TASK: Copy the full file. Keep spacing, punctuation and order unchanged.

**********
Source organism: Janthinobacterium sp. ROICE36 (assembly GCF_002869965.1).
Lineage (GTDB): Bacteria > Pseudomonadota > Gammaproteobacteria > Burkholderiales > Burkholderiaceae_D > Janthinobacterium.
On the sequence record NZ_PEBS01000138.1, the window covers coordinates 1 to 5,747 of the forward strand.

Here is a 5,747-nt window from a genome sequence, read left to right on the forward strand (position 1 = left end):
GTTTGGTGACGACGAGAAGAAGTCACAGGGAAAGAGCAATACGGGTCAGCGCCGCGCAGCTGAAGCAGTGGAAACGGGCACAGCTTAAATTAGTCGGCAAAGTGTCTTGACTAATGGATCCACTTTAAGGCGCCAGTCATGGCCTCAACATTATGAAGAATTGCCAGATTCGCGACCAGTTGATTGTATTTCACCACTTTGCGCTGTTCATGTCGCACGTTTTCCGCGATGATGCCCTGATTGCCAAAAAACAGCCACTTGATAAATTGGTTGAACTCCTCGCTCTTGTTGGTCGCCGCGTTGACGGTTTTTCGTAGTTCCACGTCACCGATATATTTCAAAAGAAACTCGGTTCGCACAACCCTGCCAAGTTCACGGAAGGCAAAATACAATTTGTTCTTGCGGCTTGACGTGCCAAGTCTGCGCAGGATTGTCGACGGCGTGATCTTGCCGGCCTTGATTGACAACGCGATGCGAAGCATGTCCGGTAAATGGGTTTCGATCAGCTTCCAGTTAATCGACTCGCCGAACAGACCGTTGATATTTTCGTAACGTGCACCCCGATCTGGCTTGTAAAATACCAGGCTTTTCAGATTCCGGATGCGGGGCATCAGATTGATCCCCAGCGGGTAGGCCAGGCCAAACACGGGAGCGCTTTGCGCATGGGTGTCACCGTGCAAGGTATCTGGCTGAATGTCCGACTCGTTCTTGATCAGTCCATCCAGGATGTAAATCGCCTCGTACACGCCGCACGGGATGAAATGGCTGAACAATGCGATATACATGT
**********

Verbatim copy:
Source organism: Janthinobacterium sp. ROICE36 (assembly GCF_002869965.1).
Lineage (GTDB): Bacteria > Pseudomonadota > Gammaproteobacteria > Burkholderiales > Burkholderiaceae_D > Janthinobacterium.
On the sequence record NZ_PEBS01000138.1, the window covers coordinates 1 to 5,747 of the forward strand.

Here is a 5,747-nt window from a genome sequence, read left to right on the forward strand (position 1 = left end):
GTTTGGTGACGACGAGAAGAAGTCACAGGGAAAGAGCAATACGGGTCAGCGCCGCGCAGCTGAAGCAGTGGAAACGGGCACAGCTTAAATTAGTCGGCAAAGTGTCTTGACTAATGGATCCACTTTAAGGCGCCAGTCATGGCCTCAACATTATGAAGAATTGCCAGATTCGCGACCAGTTGATTGTATTTCACCACTTTGCGCTGTTCATGTCGCACGTTTTCCGCGATGATGCCCTGATTGCCAAAAAACAGCCACTTGATAAATTGGTTGAACTCCTCGCTCTTGTTGGTCGCCGCGTTGACGGTTTTTCGTAGTTCCACGTCACCGATATATTTCAAAAGAAACTCGGTTCGCACAACCCTGCCAAGTTCACGGAAGGCAAAATACAATTTGTTCTTGCGGCTTGACGTGCCAAGTCTGCGCAGGATTGTCGACGGCGTGATCTTGCCGGCCTTGATTGACAACGCGATGCGAAGCATGTCCGGTAAATGGGTTTCGATCAGCTTCCAGTTAATCGACTCGCCGAACAGACCGTTGATATTTTCGTAACGTGCACCCCGATCTGGCTTGTAAAATACCAGGCTTTTCAGATTCCGGATGCGGGGCATCAGATTGATCCCCAGCGGGTAGGCCAGGCCAAACACGGGAGCGCTTTGCGCATGGGTGTCACCGTGCAAGGTATCTGGCTGAATGTCCGACTCGTTCTTGATCAGTCCATCCAGGATGTAAATCGCCTCGTACACGCCGCACGGGATGAAATGGCTGAACAATGCGATATACATGT